Fleda has no artifice about her: she is frank, honest, and acts with an unwavering sense of ethical commitment that is almost as single-minded -- though naturally more varied and nuanced -- as Mrs. Gereth's sense of artistic appreciation. She is a woman of ideas just as much as Mrs. Gereth is a woman consumed by her passion with things. In fact, the dichotomy that these two women represent can be seen in the opening chapter of the novel, when Mrs. Gereth "thingifies" Fleda by saying (or rather, with the narrator saying, though seeming to deliver Mrs. Gereth's inner thoughts), "Fleda Vetch was dressed with an idea, though perhaps not with much else" (Ch. I, par. 2). The near-nakedness of Fleda's ideas and ideals is seen time and time again throughout the Spoils of Poynton, as she attempts to manipulate Owen and Mrs. Gereth, by turns and one at the behest of the other, but does so with near total honesty to each. Even when she is not being entirely forthcoming her face reveals everything, especially to Mrs. Gereth, as Fleda's sensibilities run towards the internal world of ideas rather than the external world of things -- she is as incapable of betraying her inner sense of self and her ethical perspective as Mrs. Gereth is incapable of failing to maintain composure and control over herself. Fleda, to refer to Brown's distinction of terms, is more concerned with theory as opposed to either things or objects.
This is not to suggest that Fleda carries no traffic with the material world, hwoever, and in fact her friendship with Mrs. Gereth is built in no small part on the ingenue's appreciation for the elder woman's deft hand and eye when it comes to aesthetic presentation. Alan H. Roper describes Fleda's disgust on her first night at Ricks, the home to which Mrs. Gereth has retired so that Owen can occupy Poynton with his eventual wife, when she sees and feels it crammed full of the art collection that Mrs. Gereth refused to part with (p. 189). Left in Poynton, in the place it had been purposefully collected to fill and in which it had all been carefully placed and positioned, the effect had been awesome and had impressed Fleda; the same collection here was worse than tasteless but in refutation of taste. That it is emblematic of Mrs. Gereth's selfishness and lack of ethicality is no doubt a source of repugnance and doubt to Fleda, as well, but there is also a sheer aesthetic aversion to seeing works of art treated in this manner -- an aesthetic aversion that is tied to Fleda's ideas and not to Mrs. Gereth's concept of "things." Fleda wants a beautiful world just as much as Mrs. Gereth, and possibly even more so, and it pains her to an even greater degree than it does Mrs. Gereth to see the conscious ruining or degradation of that which in the proper context and with the proper freedom would be beautiful. It is an ethical wrong in the Aristotelian sense to see artworks treated thus, and it is through this idea of beauty and art that Fleda's sense of artistic appreciation comes about -- it is inseparable from her ethical perspective.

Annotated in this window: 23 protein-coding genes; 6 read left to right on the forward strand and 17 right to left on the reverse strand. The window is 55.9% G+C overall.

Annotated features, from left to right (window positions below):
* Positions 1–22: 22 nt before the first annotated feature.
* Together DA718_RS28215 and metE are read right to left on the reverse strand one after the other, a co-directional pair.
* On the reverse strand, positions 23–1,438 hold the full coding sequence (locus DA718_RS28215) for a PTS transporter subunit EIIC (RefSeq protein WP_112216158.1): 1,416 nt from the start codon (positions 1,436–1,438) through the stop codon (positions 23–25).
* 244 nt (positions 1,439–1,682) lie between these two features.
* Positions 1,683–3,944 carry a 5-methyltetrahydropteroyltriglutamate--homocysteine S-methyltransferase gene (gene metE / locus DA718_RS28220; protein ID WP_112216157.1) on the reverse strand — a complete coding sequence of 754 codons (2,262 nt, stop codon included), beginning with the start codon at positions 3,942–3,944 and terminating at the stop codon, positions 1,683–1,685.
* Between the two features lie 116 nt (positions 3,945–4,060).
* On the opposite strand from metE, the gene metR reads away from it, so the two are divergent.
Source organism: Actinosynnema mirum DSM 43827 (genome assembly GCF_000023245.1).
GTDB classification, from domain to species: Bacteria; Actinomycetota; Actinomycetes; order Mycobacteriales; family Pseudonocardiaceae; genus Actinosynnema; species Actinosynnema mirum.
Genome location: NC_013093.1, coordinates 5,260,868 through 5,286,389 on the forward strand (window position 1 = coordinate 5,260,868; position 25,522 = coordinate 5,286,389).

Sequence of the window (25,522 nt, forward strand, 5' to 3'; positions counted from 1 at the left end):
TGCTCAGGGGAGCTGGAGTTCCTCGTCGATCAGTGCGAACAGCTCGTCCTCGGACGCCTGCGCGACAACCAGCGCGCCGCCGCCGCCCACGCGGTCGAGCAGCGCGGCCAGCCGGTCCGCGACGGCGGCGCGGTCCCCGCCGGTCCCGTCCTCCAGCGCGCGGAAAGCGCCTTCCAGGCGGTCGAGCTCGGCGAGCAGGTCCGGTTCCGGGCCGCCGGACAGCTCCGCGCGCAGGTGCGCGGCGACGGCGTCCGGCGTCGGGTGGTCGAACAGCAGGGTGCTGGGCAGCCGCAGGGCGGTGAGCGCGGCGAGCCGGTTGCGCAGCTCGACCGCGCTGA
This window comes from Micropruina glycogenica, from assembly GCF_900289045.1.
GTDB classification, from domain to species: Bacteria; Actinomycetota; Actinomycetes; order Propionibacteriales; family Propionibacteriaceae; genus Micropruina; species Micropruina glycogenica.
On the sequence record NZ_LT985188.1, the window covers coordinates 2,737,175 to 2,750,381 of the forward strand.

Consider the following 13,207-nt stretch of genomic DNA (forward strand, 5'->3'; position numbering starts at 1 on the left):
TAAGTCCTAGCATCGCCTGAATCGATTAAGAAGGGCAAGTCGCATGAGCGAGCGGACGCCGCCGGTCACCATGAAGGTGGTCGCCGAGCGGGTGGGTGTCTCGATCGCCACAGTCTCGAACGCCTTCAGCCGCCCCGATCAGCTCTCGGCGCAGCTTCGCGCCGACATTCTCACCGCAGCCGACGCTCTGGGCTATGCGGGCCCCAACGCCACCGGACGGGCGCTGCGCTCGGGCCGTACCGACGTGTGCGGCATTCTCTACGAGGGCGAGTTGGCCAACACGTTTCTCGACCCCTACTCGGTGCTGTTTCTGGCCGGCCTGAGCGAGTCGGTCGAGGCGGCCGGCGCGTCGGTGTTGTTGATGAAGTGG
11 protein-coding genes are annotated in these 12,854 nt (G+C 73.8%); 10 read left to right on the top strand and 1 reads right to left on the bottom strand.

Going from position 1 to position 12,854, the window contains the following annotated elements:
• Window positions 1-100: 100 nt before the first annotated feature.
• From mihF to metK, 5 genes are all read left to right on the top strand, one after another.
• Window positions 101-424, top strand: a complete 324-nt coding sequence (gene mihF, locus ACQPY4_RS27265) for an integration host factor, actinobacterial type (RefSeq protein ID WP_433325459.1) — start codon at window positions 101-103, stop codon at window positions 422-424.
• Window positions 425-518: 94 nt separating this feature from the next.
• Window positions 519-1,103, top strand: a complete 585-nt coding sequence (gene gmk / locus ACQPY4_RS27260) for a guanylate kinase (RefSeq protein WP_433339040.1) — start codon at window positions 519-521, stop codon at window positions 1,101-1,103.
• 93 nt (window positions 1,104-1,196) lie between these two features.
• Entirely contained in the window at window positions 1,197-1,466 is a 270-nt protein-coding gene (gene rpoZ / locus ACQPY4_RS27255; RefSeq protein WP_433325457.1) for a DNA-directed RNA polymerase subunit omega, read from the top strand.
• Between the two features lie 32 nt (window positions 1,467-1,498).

According to a reading of Henry James' notebooks, Fleda was initially intended to be a very minor character but took on a larger and larger role as the novel progressed, and especially as Owen fell in love with her (Baym, p. 102). She began as a thing of utility, a functionary in a plot that centered around Owen, his mother, and the potential for scandal at Poynton, but she emerged as an idealized and ideal-driven character who also ends up a study of isolation, after a fashion, due to her commitment to her ethical theories. Though she tries to manipulate both Owen and Mrs. Gereth she is largely unsuccessful with both, and there is little hope given of her ever being successful with either, she is quite honest in the way she goes about handling her manipulation. After confiding in Owen what she knows of his mother's plans, she continues with: "I shall instantly let your mother know," she again declared, "the way I've spoken of her to you" (Ch. VIII, par. 19). This is her frankness at work in a purely ethical capacity, and she has the same immediate and sure sense of right and wrong when it comes to her aesthetic sensibilities -- her revulsion at Ricks, her impressions of Poynton, and her impressions of Owen. It is within Fleda's grasp at several points in the narrative to acquire what she wants -- Owen and the titular spoils of the titular estate -- but to do so would require dishonesty or at the very least a disloyalty to her principles. This would be unbeautiful, ugly, and the bastardization of a good thing, and it is something Fleda cannot permit.
It is something Henry James could not permit, either, and thus the end of the Spoils of Pynton sees the house burning down with all of the artful treasures that had caused so much strife turned to ashes between its walls. Rather than have the home and the art turned over to the tasteless Owen and his new wife, the house -- apparently through mere happenstance -- is engulfed in flames, a far more fitting end to beauty than its degradation through unflattering display and tainted reputation. Mrs. Gereth does not suffer such an easy fate; she has had to age, to lose her beauty and her control over things of beauty, and over things at large. Fleda, too, is burned by these events to be sure, though like Poynton she has not been bastardized, and will not see herself degraded and deteriorated. Ideas, as Brown reminds us, are lonely in a way that things by their very thingness are not, but as Fleda demonstrates they can also endure.
Baym, Nina. Fleda Vetch and the Plot of the Spoils of Poynton. PMLA 84(1): 102-11.
Broderick, John C. Nature, Art, and Imagination in the Spoils of Poynton. Nineteenth Century Fiction 13(4): 295-312.